Northern Ireland

Ulster Bank locates firm's 'missing' £50,000 payments

Ulster Bank
Image caption Ulster Bank customers have had problems accessing their accounts for more than two weeks

The Ulster Bank has located £50,000 in electronic payments made to a small business, that had been missing.

The payments to NIAVAC, based in east Belfast, had been made over the past two weeks but owner James Conlon had been unable to locate them.

He was informed by the bank on Wednesday that they had been found.

A technical failure on 19 June has affected many customers' accounts across the Royal Bank of Scotland (RBS) group since then.

The backlog at RBS and NatWest has been cleared but is still affecting thousands of Ulster Bank customers.

Mr Conlon said the situation had badly affected small businesses like his and he called on politicians to take action.

He said the problems at the bank had had a "noticeable effect" on NIAVAC's cash flow.

Mr Conlon said although he had paid staff, some were still unable to access their salary two weeks later.

The company supplies audio visual equipment and its recent clients have included the new Giants Causeway visitor centre which opened in County Antrim on Tuesday and the new Erne Hospital in County Tyrone.

NIAVAC does not bank with Ulster Bank but one of its major clients does use the bank.

MPs from Northern Ireland are to meet senior RBS executives to discuss the Ulster Bank cash crisis on Wednesday.

The meeting, attended by DUP and SDLP MPs, will take place at lunchtime at the RBS offices in London.


Speaking ahead of the London meeting, north Belfast MP, Nigel Dodds, said Northern Ireland customers were "querying why customers of NatWest appear to have been given a greater priority than those of Ulster Bank".

"It is completely unacceptable that customers are kept in limbo for weeks without any hope of resolution in sight and very little by the way of information being given to customers," he added.

However, Mr Conlon told BBC Radio Ulster that he did not believe politicians in Northern Ireland were taking the matter seriously enough or doing enough to help local firms.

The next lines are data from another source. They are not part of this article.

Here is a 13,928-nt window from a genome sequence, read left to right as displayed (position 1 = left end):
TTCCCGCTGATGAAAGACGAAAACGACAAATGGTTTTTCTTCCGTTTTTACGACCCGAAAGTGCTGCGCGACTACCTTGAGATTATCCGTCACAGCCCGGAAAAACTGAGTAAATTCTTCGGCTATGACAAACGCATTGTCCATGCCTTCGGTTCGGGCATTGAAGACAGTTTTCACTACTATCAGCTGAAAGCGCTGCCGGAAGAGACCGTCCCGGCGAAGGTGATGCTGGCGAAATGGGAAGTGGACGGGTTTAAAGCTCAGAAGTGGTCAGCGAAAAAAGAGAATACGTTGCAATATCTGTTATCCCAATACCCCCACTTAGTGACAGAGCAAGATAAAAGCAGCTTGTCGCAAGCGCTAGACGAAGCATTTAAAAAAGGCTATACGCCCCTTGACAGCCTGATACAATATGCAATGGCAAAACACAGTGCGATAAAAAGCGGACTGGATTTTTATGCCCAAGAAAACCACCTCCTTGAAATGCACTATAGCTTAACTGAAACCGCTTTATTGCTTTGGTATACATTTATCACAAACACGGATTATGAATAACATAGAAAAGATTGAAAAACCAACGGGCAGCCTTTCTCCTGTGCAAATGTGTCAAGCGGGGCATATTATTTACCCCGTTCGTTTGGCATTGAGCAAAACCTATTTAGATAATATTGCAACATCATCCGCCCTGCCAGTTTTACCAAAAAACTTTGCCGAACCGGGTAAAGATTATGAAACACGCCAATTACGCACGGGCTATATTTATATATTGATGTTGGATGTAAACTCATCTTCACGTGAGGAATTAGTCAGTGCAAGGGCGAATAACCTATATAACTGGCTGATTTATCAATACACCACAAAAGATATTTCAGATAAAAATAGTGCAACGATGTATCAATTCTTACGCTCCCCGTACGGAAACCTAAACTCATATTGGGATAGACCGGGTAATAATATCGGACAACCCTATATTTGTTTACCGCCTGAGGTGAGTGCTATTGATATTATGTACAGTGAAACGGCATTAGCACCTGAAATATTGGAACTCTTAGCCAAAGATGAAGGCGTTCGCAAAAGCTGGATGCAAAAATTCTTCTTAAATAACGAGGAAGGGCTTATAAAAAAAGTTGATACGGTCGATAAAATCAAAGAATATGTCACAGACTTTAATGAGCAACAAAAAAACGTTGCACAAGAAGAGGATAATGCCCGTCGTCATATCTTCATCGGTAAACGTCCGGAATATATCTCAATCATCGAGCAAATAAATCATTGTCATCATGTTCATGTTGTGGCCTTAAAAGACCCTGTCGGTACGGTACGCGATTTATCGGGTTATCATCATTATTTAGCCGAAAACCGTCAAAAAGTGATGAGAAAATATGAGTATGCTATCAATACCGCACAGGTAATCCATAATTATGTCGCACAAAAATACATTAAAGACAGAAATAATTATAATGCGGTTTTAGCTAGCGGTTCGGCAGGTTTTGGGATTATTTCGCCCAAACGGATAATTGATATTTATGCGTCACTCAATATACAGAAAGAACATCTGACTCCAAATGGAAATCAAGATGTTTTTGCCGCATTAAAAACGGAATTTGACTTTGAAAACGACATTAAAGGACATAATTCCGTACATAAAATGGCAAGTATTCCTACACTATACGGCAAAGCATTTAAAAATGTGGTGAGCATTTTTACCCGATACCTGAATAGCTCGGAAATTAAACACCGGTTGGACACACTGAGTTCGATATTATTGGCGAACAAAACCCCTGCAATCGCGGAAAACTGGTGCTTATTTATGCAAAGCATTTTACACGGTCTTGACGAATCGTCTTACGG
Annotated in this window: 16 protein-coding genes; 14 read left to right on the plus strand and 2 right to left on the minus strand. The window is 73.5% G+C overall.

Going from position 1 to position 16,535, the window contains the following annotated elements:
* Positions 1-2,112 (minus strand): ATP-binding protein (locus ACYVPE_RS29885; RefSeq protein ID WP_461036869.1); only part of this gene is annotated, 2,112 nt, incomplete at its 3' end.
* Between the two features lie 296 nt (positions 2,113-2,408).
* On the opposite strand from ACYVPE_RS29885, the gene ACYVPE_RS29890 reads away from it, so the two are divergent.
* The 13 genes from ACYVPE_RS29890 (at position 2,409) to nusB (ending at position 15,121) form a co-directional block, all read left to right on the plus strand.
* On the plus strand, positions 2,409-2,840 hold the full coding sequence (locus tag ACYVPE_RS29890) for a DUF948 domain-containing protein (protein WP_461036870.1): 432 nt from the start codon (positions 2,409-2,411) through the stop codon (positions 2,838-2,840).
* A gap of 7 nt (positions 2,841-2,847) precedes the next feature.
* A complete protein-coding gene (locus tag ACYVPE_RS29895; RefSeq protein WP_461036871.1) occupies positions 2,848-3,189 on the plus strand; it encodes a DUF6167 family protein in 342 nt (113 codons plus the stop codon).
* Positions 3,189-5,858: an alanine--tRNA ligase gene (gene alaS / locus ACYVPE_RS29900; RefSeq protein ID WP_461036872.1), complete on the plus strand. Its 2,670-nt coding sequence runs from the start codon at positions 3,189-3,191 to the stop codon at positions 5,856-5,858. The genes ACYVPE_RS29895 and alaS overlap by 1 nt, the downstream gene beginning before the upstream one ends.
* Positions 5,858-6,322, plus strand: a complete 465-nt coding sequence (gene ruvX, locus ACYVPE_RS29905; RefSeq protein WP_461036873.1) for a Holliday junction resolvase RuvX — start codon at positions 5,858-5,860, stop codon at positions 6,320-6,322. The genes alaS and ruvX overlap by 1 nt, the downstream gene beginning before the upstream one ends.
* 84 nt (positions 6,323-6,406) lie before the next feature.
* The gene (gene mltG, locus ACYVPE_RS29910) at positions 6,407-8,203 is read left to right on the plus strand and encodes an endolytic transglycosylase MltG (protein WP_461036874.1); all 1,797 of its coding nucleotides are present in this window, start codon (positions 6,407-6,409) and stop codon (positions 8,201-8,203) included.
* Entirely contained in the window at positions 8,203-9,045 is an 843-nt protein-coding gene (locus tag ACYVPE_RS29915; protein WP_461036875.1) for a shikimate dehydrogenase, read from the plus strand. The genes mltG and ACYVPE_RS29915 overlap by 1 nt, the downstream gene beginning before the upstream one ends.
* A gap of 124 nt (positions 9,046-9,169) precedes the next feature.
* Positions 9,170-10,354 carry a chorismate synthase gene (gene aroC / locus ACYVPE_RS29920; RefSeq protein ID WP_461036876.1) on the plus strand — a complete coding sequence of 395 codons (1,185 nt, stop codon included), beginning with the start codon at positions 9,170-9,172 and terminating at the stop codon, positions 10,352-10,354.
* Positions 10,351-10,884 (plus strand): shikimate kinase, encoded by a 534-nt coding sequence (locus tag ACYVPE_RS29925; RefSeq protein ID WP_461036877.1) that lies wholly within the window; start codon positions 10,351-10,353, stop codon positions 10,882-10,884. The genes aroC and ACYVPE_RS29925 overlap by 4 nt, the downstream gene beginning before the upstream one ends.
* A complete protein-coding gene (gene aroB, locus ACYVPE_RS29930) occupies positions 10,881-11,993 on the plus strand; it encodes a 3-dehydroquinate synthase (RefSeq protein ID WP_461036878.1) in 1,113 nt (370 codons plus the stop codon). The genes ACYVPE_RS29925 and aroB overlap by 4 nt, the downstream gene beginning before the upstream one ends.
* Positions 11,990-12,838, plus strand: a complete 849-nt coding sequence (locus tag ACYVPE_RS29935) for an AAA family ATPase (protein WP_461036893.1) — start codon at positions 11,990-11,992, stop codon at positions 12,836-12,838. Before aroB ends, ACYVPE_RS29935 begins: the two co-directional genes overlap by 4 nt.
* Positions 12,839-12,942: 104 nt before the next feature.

"I believe that they need to really wake up to what's happening here. I don't believe they have an inkling of how's its hurting the small businesses and people who are just about to head off on their holidays," he said.

Ulster Bank management are also expected to appear before the Northern Ireland Assembly's enterprise committee on Wednesday.

'Sequential order'

On Tuesday, the Ulster Bank said it had made steady progress on a huge backlog of transactions and hoped that normal service would be restored by next week.

Its head of retail banking, Stephen Cruise, explained that Ulster Bank customers were experiencing longer delays than those in the rest of the RBS group because transactions had to be dealt with in "sequential order" which was determined by the timeline in which the businesses within the group had been acquired.

He said problems at the RBS had been resolved first, then NatWest accounts were fixed, but Ulster Bank staff were having to deal with knock-on delays from the other banks' backlogs.

The RBS group also said that Ulster Bank payments followed in sequence after those of NatWest and RBS due to the way the technology was set up when the three banks were integrated.

It said it "in no way" reflected any priority given to customers.

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